From what I can tell, the obsession with attracting entrepreneurs started a decade ago, or maybe less. Before that, investment promotion agencies were of the 'size matters' mentality: the bigger the company and the bigger the investment, the better. Most of these agencies were geared towards trying to land inward investment projects from major multinational companies. The economic developer’s dream was cutting the ribbon on a shiny new greenfield facility bearing the logo of a world-famous company. SMEs were usually lost in the fray and start-ups were considered too small to count.
Then economic developers and their political paymasters woke up to the fact that organically grown companies needed nurturing too, and if fed properly could grow into job creators in their own right. Eyeing Silicon Valley with undisguised envy, every city with a few software developers declared itself a tech hub, and a mad scramble to create city-centres cool enough to attract trendy young entrepreneurs began (“If we build quirky coffee shops, they will come!”). Some cities are clearly doing better than others on this score, but the shift in focus is notable.
Entrepreneurs should welcome this new attention and appreciation for their potential contributions to the economies in which they operate. Yet beneath all the hype and the proclamations of start-up love, what do entrepreneurs really need to succeed? Our cover story explores precisely this. I have some anecdotal experience too, as entrepreneurship is a subject very close to home for me: I am married to an entrepreneur who runs start-up companies in three countries.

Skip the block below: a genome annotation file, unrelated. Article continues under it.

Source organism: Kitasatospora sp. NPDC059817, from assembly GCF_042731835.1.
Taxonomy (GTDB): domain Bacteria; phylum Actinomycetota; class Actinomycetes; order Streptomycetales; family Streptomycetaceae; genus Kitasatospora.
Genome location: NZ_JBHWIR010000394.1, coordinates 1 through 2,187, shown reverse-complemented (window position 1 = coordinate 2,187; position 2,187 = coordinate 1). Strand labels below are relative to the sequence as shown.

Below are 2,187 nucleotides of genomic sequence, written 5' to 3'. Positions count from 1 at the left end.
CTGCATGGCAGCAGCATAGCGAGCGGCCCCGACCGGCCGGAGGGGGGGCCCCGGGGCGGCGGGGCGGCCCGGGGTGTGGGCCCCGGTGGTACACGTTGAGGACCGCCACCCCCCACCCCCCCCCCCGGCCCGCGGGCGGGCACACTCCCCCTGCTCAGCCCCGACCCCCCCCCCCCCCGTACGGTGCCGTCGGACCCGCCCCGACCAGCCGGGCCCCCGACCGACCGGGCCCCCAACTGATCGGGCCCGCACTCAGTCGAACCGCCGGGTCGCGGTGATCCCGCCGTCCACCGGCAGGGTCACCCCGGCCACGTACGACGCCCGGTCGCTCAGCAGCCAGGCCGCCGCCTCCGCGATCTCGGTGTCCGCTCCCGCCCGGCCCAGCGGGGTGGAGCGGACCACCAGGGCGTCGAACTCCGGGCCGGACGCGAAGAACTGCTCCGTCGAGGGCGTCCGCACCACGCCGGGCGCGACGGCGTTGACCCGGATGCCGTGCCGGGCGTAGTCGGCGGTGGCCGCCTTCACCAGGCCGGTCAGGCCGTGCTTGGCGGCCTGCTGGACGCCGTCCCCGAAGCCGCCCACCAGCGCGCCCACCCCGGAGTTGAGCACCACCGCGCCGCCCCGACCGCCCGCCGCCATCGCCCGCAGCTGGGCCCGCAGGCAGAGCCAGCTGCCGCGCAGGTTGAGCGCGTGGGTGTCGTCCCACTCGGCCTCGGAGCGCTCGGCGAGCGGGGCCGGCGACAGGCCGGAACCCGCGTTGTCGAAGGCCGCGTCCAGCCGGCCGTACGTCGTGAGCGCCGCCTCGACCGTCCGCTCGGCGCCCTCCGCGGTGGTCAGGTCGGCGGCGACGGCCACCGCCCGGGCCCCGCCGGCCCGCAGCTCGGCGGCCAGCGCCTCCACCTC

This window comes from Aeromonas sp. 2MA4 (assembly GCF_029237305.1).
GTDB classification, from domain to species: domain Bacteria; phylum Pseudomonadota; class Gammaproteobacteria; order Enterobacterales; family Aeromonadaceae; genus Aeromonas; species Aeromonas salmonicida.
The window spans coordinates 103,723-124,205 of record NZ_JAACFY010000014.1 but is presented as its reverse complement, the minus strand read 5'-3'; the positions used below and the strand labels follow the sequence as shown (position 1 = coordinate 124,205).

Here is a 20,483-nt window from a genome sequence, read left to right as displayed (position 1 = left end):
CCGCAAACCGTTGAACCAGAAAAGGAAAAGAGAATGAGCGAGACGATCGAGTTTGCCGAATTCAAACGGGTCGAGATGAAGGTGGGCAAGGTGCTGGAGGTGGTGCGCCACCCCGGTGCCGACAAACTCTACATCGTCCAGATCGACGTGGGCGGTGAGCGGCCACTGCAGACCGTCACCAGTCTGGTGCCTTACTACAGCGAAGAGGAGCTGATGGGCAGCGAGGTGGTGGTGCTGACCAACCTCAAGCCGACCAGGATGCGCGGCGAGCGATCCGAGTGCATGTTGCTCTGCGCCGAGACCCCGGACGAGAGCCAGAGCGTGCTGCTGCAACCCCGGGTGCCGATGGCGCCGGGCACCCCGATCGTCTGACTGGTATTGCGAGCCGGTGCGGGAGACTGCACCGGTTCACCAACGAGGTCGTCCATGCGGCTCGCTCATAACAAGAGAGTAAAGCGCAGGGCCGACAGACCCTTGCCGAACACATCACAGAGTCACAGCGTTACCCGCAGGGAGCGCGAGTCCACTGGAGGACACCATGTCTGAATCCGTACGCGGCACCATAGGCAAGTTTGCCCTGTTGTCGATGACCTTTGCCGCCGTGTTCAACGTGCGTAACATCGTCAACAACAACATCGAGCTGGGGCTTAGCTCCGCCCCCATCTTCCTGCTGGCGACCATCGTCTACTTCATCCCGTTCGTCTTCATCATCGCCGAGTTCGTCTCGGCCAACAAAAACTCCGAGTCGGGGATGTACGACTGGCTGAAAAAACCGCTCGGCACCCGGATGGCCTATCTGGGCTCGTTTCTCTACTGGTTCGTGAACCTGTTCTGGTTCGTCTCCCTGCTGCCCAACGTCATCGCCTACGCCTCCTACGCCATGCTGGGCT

I could probably write a book on the ups and downs up of international entrepreneurship and the daily dramas involving patents, product registrations, public tenders and all the rest (a real page-turner) but, just to synthesise, from my up-close view of what innovative start-ups need in their very earliest stages, three crucial things matter above all: money, science and regulation. It’s not a sexy trio but it is the truth. An entrepreneur with a good idea needs funding to get going (and to keep going); the right technology and the researchers or scientists to bring it to fruition; and a path to market without too many bureaucratic barriers. Everything else is just a distraction.
The locations that want to be truly supportive to start-ups and to appeal to global entrepreneurs need to focus on the hard factors that can make or break a fledgling business. Coffee shops, cafes and retro-fitted exposed-brick office spaces don’t factor in, I’m afraid.
Courtney Fingar is editor-in-chief of fDi Magazine. Email: firstname.lastname@example.org